Local payments are key to South Korean e-commerce
Among the most mobile-centric countries in the world, South Korea is a ripe opportunity for e-commerce merchants provided they learn the groundwork, namely payment localization.
With the world’s 10th highest gross domestic product (GDP) and around 93% smartphone penetration in a population of 50 million people, it’s a connected economic playground for traders with friends around the world. countries and third-party partners who can help navigate the unique aspects of selling in this part of Asia.
According to Michael Bilotta, global head of digital goods and services at Worldline, the e-commerce market in South Korea is worth $96 billion a year “and 65% of that is transacted on mobile”.
Payments today are a mix favoring digital and cards, with Bilotta telling PYMNTS’ Karen Webster that 20% of e-commerce transactions are made through e-wallets – Naver Pay is a major local wallet with around 75% of the market, he said – and “the other 80% are cards. Forty percent of those co-brand with Visa and Mastercard, and the remaining 40% are South Korea-based issuers.
Calling subscription payments “super prevalent in South Korea,” Bilotta said “the market is not growing by leaps and bounds like we might see in Latin America, for example. But when I look at space and as I look at the opportunity for merchants to expand and capture wallet share, it really comes down to being able to offer these local payment methods.
“If you just go to South Korea with Visa and Mastercard, there’s 60% of the market you’re just not capturing,” he added. “That makes it quite difficult to build a critical mass in the country.”
See also: Resumption of travel in South Korea makes the case for localized payments
“Obliterate” the old ways
E-commerce merchants are right to value South Korea for expansion, and while it’s prime territory for cross-border growth, playing on local preferences is non-negotiable.
“If you don’t offer these local payment methods, [but] then one of your competitors [is]or even if someone in a slightly different space also offers them, the customer is going to look to options that allow them to use those payment methods,” Bilotta said.
He noted a statistic that up to half of consumers, depending on the region, will abandon a shopping cart if they don’t immediately see their local currency.
“If you as a merchant are not set up to use local currency from a cash and back-office perspective, you cannot price your products and services in local currency,” he said. he declares. “You also eliminate the possibility of accessing local payment methods, which is almost insurmountable.”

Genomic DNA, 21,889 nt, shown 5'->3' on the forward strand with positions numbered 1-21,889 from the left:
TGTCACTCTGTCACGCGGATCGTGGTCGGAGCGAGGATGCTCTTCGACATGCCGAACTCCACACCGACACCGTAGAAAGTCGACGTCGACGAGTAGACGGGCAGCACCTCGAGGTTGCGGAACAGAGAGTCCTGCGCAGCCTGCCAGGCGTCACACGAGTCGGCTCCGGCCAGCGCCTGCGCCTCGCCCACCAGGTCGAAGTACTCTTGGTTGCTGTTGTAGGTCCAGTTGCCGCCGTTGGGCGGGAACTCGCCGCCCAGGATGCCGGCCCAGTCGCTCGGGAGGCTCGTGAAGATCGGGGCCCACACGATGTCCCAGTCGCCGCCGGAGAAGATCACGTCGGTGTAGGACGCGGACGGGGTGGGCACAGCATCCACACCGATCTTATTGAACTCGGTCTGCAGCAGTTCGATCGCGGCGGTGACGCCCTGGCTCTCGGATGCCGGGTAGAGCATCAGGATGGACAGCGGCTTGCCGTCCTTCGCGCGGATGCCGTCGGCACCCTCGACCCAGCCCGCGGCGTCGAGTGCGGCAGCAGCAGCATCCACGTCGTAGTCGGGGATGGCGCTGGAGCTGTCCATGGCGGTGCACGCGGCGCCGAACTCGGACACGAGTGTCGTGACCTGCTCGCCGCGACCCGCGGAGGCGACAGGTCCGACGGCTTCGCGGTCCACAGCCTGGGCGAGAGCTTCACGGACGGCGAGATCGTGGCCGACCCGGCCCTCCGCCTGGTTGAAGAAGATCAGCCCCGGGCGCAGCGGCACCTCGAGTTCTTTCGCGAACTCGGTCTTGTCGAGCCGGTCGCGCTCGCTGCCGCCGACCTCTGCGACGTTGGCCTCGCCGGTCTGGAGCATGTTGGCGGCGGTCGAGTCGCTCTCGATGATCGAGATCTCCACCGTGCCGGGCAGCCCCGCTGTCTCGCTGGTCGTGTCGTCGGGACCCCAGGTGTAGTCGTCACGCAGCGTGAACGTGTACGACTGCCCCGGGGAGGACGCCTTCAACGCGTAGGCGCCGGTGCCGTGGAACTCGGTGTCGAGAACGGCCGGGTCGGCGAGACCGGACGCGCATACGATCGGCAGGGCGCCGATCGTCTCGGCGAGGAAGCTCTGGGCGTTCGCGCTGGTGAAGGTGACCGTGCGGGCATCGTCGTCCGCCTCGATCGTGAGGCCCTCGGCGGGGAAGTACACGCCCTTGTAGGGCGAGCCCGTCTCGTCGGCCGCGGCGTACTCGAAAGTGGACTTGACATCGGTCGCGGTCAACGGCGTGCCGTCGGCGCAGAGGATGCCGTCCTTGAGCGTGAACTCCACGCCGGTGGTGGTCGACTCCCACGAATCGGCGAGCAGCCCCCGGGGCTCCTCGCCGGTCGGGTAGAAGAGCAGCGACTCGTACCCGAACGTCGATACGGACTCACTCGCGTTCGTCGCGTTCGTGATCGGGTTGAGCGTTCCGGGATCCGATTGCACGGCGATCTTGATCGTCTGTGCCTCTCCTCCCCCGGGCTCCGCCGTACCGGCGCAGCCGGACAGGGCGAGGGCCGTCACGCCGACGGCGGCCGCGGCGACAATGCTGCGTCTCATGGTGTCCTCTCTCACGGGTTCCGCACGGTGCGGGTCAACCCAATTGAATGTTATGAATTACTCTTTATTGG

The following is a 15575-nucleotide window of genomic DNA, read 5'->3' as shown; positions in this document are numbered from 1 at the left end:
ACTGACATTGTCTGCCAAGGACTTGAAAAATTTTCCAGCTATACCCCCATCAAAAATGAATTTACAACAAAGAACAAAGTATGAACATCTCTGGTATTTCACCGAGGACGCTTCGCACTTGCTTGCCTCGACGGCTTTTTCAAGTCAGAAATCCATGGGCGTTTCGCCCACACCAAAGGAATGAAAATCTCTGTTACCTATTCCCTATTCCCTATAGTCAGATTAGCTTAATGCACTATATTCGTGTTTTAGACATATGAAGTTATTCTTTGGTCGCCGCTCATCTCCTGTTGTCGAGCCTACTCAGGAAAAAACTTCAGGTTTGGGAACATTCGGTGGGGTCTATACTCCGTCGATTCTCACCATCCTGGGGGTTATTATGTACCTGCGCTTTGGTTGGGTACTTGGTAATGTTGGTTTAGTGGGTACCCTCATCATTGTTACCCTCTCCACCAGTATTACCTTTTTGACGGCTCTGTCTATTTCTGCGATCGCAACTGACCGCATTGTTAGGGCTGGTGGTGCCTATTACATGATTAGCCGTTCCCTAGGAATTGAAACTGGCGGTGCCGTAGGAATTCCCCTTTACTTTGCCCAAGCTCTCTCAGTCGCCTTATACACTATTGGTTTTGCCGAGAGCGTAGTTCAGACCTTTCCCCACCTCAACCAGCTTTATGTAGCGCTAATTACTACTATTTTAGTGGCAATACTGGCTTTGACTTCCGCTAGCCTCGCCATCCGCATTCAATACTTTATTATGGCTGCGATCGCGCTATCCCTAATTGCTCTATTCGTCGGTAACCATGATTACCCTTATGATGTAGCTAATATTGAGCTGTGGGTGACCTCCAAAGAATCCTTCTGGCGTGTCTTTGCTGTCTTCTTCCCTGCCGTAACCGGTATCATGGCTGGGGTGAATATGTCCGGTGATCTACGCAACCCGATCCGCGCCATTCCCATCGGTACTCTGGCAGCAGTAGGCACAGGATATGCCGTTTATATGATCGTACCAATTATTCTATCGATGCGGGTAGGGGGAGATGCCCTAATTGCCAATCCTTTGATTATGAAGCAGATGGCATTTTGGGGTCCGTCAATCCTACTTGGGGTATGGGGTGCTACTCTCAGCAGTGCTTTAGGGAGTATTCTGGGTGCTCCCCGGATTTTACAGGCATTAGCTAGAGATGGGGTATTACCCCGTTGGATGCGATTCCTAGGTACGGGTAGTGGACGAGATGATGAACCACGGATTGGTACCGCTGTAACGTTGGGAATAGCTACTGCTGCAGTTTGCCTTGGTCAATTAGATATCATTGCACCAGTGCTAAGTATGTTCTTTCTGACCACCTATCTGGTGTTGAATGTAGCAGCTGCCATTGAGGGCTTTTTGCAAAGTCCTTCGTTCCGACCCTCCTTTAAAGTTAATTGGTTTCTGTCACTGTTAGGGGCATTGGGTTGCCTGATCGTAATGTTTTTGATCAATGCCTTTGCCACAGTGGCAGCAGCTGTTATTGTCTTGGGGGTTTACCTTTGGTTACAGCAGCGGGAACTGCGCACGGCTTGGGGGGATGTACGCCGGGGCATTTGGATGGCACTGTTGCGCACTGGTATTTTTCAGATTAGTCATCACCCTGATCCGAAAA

Companies like Worldline are working to change the old economy of merchants expanding into new overseas markets by taking the end-to-end, location-infused digital path.
Recalling the traditional path of setting up an office and hiring local employees, Bilotta told Webster: “All of those things are… the old pattern that we’re trying to eradicate as the norm. The solutions that Worldwide is trying to find in these expanding markets, South Korea being the pinnacle of them, are the ability to enter the markets without the need to have a local entity, while respecting all the legislations local and other requirements.
Read also: Localized payments connect South Korea’s eComm sellers to the world
From fraud to finance, know your stuff
Fraud risk is typically heightened when entering foreign markets, and Worldline’s recent partnership with Microsoft Dynamics 365 Fraud Protection is a major step in securing its growing number of users and use cases in Korea. South. It is the first payment service provider to do so.
“With Microsoft and its fraud tool, everything is based on machine learning,” he said. “The real engine of the solution revolves around all the data that [Microsoft has] and the machine learning algorithm capable of continuously monitoring transaction history across the portfolio and for specific merchants to ensure they can anticipate fraudulent behavior.
Armed with powerful new fraud-fighting tools and a warning about the criticality of local payment options, businesses expanding in South Korea have yet to prove that the return on investment (ROI) justifies the expense.
“The first thing you would look at is, what is my success rate? What is the authorization rate of the payment I’m going to make? Going locally in South Korea based on the data we have will offer a 4% increase at 6% of the clearance rate from the start,” Bilotta said.
“Then you have access to the new cards, and you say, ‘OK, that’s 60% of the market opening up.’ We project what that means in terms of initial penetration and what it may become.”
Using local payments helps with ROI as cross-border fees are eliminated.
Worldline provides due diligence information “that our merchants wouldn’t have access to,” he said. “They don’t have the data from Visa, they don’t know what the increase in the authorization rate would be. The synopsis [is that] you reduce your costs as much as possible based on what you are allowed to do from a tax and compliance perspective,” he explained.
“Going local to a market where you know you have customers, or want to grow, is really the only way to do that,” he said, adding that new markets are “payment-based local”. This isn’t 2010 where you just slap cross-border Visa or Mastercard and say, “I’m going around the world.” Not going to work. There is too much competition with e-commerce these days. »